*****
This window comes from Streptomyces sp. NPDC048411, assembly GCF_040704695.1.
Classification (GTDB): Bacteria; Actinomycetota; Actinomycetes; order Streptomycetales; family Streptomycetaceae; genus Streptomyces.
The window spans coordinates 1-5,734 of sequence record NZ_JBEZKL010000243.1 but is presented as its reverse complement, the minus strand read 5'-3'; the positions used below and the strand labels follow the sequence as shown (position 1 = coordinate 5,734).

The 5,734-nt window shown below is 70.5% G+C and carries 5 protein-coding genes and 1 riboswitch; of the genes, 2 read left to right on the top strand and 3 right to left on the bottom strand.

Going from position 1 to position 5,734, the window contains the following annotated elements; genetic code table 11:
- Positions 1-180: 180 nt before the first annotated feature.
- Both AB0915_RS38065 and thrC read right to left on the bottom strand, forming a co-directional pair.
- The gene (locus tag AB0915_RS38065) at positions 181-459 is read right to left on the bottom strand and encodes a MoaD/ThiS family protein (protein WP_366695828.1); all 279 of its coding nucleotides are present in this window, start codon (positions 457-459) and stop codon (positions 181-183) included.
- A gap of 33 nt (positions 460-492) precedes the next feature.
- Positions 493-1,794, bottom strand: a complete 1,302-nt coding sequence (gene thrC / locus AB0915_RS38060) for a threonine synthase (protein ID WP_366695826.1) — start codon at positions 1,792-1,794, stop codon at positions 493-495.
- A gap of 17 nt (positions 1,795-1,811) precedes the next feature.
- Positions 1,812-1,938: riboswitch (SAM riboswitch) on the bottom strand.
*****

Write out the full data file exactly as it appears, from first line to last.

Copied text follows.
This window comes from Streptomyces sp. NPDC048411, assembly GCF_040704695.1.
Classification (GTDB): Bacteria; Actinomycetota; Actinomycetes; order Streptomycetales; family Streptomycetaceae; genus Streptomyces.
The window spans coordinates 1-5,734 of sequence record NZ_JBEZKL010000243.1 but is presented as its reverse complement, the minus strand read 5'-3'; the positions used below and the strand labels follow the sequence as shown (position 1 = coordinate 5,734).

The 5,734-nt window shown below is 70.5% G+C and carries 5 protein-coding genes and 1 riboswitch; of the genes, 2 read left to right on the top strand and 3 right to left on the bottom strand.

Going from position 1 to position 5,734, the window contains the following annotated elements; genetic code table 11:
- Positions 1-180: 180 nt before the first annotated feature.
- Both AB0915_RS38065 and thrC read right to left on the bottom strand, forming a co-directional pair.
- The gene (locus tag AB0915_RS38065) at positions 181-459 is read right to left on the bottom strand and encodes a MoaD/ThiS family protein (protein WP_366695828.1); all 279 of its coding nucleotides are present in this window, start codon (positions 457-459) and stop codon (positions 181-183) included.
- A gap of 33 nt (positions 460-492) precedes the next feature.
- Positions 493-1,794, bottom strand: a complete 1,302-nt coding sequence (gene thrC / locus AB0915_RS38060) for a threonine synthase (protein ID WP_366695826.1) — start codon at positions 1,792-1,794, stop codon at positions 493-495.
- A gap of 17 nt (positions 1,795-1,811) precedes the next feature.
- Positions 1,812-1,938: riboswitch (SAM riboswitch) on the bottom strand.